It seems like every few months we’re treated to another heart-warming story about scent-detecting service dogs. Lately it’s been dogs for diabetics. You know the drill: Fido alerts one way when Johnnie’s blood sugar is too low, and another way when it’s too high.
The latest entry is Ben Ownby, a middle-schooler from San Antonio, Texas, and his Labradoodle Dakota. Before them it was another Texan, Katie Jane Brashier, and her Labrador Retriever mix named Shots.
This is the adorable public face of the scientific enthusiasm for training dogs to detect various human diseases by odor. I was skeptical of it in What the Nose Knows:
So, yes, dogs can smell odors associated with bladder-cancer. But this is a far cry from “What’s that Lassie? Timmy has bladder cancer?” To make use of this canine talent, your local hospital would have to maintain a half dozen dogs and their trainers, supply copious medically-certified human urine samples, and provide ongoing statistical support and chemical analysis. At which point 6 out of 10 bladder cancers would go undetected.Recently published studies report more impressive success rates. A French group used a Belgian Malinois shepard to sniff urine sample from patients with prostate cancer. The dog correctly chose cancer samples in 30 of 33 cases, for a detection sensitivity of 91%. Detection specificity was also 91%. (In other words the dog correctly identified 91% of cancer samples, and correctly rejected 91% of non-cancer samples.)
This is a pretty impressive performance, but keep in mind that it came after 16 months of training, and that “training was a full-time job for the team, who worked with the dog 5 d/wk over the study period.” No wonder the authors caution that
the present work is a proof-of-principle study, and the use of these dogs is not supposed to be generalized. We tested a limited number of subjects in a costly, long study that makes it difficult to conceive of an extended use for this test in clinical practice.Meanwhile, a German research group claims 71% sensitivity and 93% specificity for dogs trained to detect odors associated with lung cancer.
If you’re going to use animals for routine disease detection in the clinic, you need a species that is less expensive and less demanding that the dog. And now, thanks to a multi-national research team led by Georgies F. Mgode, we have a candidate—a rodent, less. Allow us to present Cricetomys gambianus, the African giant pouched rat. (It weighs in slightly more than one of Paris Hilton’s dogs.)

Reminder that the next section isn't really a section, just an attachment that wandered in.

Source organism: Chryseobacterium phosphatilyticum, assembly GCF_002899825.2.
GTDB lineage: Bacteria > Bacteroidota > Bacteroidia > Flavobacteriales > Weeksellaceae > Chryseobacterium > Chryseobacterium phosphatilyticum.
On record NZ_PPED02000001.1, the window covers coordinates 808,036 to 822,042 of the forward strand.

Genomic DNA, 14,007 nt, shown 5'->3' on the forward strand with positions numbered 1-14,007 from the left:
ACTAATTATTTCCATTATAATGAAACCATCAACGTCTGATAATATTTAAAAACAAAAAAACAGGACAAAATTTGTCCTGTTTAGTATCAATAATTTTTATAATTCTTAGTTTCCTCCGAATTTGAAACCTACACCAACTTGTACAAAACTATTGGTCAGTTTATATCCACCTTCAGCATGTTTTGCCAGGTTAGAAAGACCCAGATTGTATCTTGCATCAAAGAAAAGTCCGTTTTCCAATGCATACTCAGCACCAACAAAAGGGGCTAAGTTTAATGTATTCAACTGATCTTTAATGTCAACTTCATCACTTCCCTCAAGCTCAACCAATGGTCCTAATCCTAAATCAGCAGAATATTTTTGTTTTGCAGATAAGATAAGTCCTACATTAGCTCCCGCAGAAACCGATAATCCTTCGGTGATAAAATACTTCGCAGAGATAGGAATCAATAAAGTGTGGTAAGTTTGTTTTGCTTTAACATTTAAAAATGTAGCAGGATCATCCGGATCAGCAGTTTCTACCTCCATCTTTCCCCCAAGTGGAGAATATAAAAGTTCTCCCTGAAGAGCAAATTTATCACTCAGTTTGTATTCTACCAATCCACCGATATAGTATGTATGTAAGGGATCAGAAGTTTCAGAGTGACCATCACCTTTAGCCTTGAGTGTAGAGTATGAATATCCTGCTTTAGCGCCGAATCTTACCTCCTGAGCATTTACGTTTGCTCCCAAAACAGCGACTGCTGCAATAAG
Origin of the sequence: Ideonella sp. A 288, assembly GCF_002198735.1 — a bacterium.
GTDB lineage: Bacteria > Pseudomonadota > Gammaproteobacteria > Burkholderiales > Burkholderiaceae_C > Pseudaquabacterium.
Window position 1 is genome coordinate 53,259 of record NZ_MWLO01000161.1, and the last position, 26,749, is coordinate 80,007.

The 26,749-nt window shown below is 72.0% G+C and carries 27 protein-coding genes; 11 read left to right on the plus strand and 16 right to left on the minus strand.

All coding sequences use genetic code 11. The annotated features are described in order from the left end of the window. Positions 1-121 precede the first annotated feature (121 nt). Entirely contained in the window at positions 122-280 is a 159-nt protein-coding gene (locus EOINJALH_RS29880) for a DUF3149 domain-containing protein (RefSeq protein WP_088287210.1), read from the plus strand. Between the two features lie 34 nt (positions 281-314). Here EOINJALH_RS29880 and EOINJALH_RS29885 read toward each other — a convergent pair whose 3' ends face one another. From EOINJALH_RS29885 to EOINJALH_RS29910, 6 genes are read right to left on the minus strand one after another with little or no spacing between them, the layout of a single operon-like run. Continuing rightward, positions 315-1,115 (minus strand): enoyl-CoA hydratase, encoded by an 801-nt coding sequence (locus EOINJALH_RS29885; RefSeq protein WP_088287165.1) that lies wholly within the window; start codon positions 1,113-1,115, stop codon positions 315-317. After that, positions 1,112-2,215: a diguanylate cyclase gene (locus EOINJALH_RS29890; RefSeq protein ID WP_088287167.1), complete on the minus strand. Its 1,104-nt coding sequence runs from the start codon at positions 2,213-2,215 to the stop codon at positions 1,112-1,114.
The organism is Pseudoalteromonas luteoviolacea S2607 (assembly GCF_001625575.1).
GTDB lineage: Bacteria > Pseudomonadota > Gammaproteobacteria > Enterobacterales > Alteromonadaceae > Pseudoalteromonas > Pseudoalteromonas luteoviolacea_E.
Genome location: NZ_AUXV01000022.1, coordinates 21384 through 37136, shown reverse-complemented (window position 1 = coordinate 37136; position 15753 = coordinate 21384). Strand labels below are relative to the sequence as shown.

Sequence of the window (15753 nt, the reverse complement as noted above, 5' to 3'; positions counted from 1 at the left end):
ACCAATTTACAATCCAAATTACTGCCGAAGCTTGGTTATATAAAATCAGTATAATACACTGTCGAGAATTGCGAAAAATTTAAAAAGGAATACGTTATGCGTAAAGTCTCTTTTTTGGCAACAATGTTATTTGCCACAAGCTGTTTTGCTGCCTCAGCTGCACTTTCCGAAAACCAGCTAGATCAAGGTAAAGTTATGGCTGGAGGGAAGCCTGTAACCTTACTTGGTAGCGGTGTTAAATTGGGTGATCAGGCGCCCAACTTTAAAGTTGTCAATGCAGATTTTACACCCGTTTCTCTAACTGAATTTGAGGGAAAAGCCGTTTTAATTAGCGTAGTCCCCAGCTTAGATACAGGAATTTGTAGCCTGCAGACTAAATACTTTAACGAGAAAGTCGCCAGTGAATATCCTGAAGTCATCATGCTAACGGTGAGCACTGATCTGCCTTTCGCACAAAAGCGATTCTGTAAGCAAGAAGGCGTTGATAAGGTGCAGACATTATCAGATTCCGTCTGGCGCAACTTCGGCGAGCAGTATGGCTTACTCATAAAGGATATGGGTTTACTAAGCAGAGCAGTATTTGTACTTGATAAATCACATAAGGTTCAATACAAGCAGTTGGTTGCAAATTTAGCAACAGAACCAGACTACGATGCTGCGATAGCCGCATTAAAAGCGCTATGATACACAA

Mgode et al. have previously trained the giant rats to detect odor associated with tuberculosis. Now they use lab culture samples to ask whether the animals can discriminate TB samples from non-TB bacterial samples using artificial laboratory cultures. Which brings us to this classic line from their methods section:
Negative sputum samples from TB clinics in Dar es Salaam, Tanzanai, were used for spiking test microorganisms.Mmmmmm . . . make mine a Rhodococcus!
Having obtained the necessary sputum, the next step was to train the animals.
during training sessions, rats were rewarded with food (mashed banana mixed with crushed commercial rat food) when they paused for 5 s at known TB-positive sputum samples. They did not receive food for pausing at known TB-negative samples. With extensive training the rats learnt to consistently pause at TB-positive samples but not at TB-negative samples.Here’s a photo of co-author Maureen Jubitana, two trainers, and the study animals.
Mgode and colleagues tested the trained rats on sputum samples containing either TB culture or cultures of other, nontuberculosis mycobacteria. The rats responded only to the TB-spiked samples, indicating that there is an odor profile specific to TB, and not to other pulmonary bacterial infections. Interestingly, the detection rate for the TB-spiked sputum samples was lower than that for naturally occurring TB-positive sputum. And the spiked samples were more detectable when the spiking dose was taken from certain growth phases of the bacterial culture. Evidently, the exact character and intensity of the TB-associated scent depends on the biological context and growing condition of the bacteria.
Dogs, African giant pouched rats, whatever. What I want to know is, why don’t any of the labs just straight-out run a sniff test with human odor judges?
The articles discussed here are “Olfactory detection of prostate cancer by dogs sniffing urine: a step forward in early diagnosis,” by Jean-Nicolas Cornu, Géraldine Cancel-Tassin, Valérie Ondet, Caroline Girardet, and Olivier Cussenot, which appeared in European Urology 59:197-201, 2011, and “Ability of Cricetomys rats to detect Mycobacterium tuberculosis and discriminate it from other microorganisms,” by Georgies F. Mgode, Bart J. Weetjens, Christophe Cox, Maureen Jubitana, Robert S. Machang’u, Doris Lazar, January Weiner, Jean-Pierre Van Geertruyden, and Stefan H.E. Kaufmann, which appeared in Tuberculosis (Edinb), 92:182-186, 2012.